Not only that, the whole vicinity there, is sacred, and much of God's work and miracles took place right there in that vicinity. And mind you, it is the original or the first house ever built to the worship of God. So this chapter was revealed there; some of the other chapters were revealed in Medina; most of the chapters are either revealed in Mecca or in Medina. Now we begin with the first verse that opens like all the other chapters of Qur'an except only one, and that chapter has the same Attributes of God given within the framework of the chapter itself. And the Attributes that I am referring to now are the Attributes of beneficence, the Attributes of compassion or mercy, and every time we begin reading the Qur'an, we say God, the Gracious, or the Beneficent, God, the Merciful, or the Compassionate, and it really baffles me almost, to see anyone being afraid of a Book like that. A Book that reminds you before you read it, that God is gracious, He's giving and He is merciful. Now how can I be a Believer, and not be touched and influenced and have my own personality and spirit, shaped by that description of God?

In fact, it has been said by the Messenger of God, (PBUH), and by the scholars, since the early days of this religion, under the Prophet (PBUH), that as God is Merciful, Muslims must be merciful. And that goes for all of the Attributes of God, that God has created us with, in human limit, where He has those same Attributes in Divine perfection, but He has shared with His creatures, with His creation, those same Attributes. I repeat, it really baffles me, to see people being afraid of the Qur'an. Now, I know some religions-I am afraid of, but not this one.

With that open, then comes the first verse: "By the Sun. and his brightness," actually I would translate it, 'by the sun and her brightness,' but maybe 'he' is more correct, but I would say 'by the sun and her brightness,' because the Arabic grammatical indication here is that it is 'her' and not 'his.' "Wa-shamsi-wa-du-ha-hah," or we should say, "and its brightness." Either 'its brightness' or 'her brightness.' That's another thing we should understand that in Arabic grammar, there is no neuter gender; it's either male or female.

I don't know why everything has to be Trinitarian in the West.
"By the Sun and its brightness, and the Moon, when she followeth him. "So I guess that's why he says 'she followeth him.' I would say, 'when it follows it, or when she followeth her.' I could have the weaker position, and he could have the stronger; I'm not here to try to prove anything, not in that area right now.

The next verse: "And the day when it revealeth him." Actually, it's talking about the soul, isn't it? "And the night, when it enshroudeth him." 'Enshroudeth him' means covers him, right? "And the heavens and him who builds it." Now that's talking about God, because we know we didn't build it. "And the earth and him who spreads it out"—God. "And the soul and him who perfected it." Again, man and who perfected the soul of man? Not every man, but He perfected the soul of some men; He perfected the soul of Prophet Muhammad, and left it as a bright light for us, so that we can mold ourselves in that form, or after that form. "And inspired it with conscience of what is wrong for it, and what is right for it." So conscience, God gave us, as a natural property. The world society makes us conscious, but the first to make us conscious was God, and that was the perfect conscience.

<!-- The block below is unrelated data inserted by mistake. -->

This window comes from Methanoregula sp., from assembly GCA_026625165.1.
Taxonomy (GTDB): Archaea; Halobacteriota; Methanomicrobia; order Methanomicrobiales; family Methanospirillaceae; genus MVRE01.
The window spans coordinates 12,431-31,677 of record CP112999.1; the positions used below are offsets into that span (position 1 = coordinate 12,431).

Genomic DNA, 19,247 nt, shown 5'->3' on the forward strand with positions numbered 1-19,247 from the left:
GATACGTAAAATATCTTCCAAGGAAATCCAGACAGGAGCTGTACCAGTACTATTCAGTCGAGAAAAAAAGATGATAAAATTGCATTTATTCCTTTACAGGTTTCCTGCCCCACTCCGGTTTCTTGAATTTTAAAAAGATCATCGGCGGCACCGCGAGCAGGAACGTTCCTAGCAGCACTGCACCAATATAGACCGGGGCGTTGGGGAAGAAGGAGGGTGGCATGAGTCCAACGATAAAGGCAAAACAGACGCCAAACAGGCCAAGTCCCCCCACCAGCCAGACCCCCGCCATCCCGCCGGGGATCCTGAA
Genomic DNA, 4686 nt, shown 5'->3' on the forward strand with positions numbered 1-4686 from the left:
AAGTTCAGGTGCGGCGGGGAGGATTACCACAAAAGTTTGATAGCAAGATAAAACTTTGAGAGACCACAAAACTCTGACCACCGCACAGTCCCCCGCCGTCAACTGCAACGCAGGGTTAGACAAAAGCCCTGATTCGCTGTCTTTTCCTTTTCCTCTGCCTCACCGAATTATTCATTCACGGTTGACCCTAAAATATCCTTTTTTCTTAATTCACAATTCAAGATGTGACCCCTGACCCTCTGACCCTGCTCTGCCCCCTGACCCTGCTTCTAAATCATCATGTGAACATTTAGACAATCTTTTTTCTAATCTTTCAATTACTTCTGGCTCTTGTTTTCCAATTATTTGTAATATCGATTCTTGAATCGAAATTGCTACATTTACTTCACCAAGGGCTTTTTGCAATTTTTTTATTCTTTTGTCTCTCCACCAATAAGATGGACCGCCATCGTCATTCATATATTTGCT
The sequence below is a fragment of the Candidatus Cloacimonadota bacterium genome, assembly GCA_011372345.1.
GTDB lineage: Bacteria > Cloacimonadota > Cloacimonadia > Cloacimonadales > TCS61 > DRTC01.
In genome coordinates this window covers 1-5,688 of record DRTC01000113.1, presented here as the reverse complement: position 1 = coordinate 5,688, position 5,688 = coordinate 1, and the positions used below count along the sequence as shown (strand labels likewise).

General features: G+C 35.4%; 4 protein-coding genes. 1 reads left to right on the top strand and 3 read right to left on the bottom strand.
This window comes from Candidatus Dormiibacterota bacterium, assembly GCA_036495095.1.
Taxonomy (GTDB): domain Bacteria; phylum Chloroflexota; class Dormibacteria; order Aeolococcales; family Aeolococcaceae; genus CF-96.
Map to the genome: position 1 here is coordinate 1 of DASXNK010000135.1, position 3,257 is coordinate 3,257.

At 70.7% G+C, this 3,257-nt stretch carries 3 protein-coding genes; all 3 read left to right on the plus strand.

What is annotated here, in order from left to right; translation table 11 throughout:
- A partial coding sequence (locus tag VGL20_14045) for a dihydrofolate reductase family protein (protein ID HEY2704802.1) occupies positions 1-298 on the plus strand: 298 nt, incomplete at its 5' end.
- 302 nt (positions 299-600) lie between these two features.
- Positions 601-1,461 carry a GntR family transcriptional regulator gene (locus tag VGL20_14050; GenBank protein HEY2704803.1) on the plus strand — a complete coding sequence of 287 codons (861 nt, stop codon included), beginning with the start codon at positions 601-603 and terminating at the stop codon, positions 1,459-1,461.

I haven't seen a criminal baby yet in the nursery. In fact, we have to wait a few years for it, until we make it, right?

"He is indeed successful who causes it to grow. "Causes what to grow? Referring to the soul, but the soul has properties of piety, and intelligence, which we will come to. In fact, it's mentioned here: "al-jamaha, hujurulhah, wa-taqwaha," and inspired it with conscience of what is right and wrong for it. "He indeed is successful who causes it to grow": 'qa-iflaha-manzakaaha; he is indeed successful who causes it to grow." Now those who are familiar with previous Scriptures, Scriptures revealed before the Qur'an, you know the importance of growth, and are familiar with Scripture, you know the importance of growth. In fact, the condition for being accepted is that you have growth. You may call it fruits, products, talents; however you may describe it, it's the same; the fruit of your qualification to be accepted by God, is that you have growth, according to the other Scripture, and here too, if we understand.

"And he is indeed a failure who causes it to be stunted"; stunt the growth, hinder the growth, retards the growth, causes the souls to be degenerate, rather than forward going. That tells us then that God created man with a purpose and He created his soul with an aim. An inherent aim is in the soul of man, that it must seek and go after its destiny. God has given the soul a destiny; God has created man with an excellence — that excellence is in his soul, is in him when he is born. Like a seed, it has to find the right situation, the right environment, the right conditions, for its bursting forth, growth and maturity. So to say man is born in sin and iniquity, to say man is conceived in sin or born in iniquity; to speak of man in those discrediting words is really ignorant. Some people look at the fallacies of man, at the defects of man, at the problems of man, the clumsiness of man, the lack of skills on the part of man, the ignorance of man, they look at all of these shortcomings in man, and they judge him by his errors and not by his purpose.

They judge him by his shortcomings, and not by his destiny; they judge him by what he does in a bad situation, and not by what he is created for. They judge him by trends that are influencing him because of bad situations in the world, and not by the original trends that God set in him, the trend towards excellence. So if God created me with the main urge in me, it's towards excellence. Science bears witness to this; science says that life is evolved; science tells us that the growth of life is evolution. Evolution means graduation from lower to greater, from lower to more; from weak to strong, from simple to complex, from inferior to excellence. That's what evolution tells us. But evolution doesn't say that none of these creatures that have been given to this pattern — that pattern is given to them and they are going to go the way of that pattern.

(To be continued)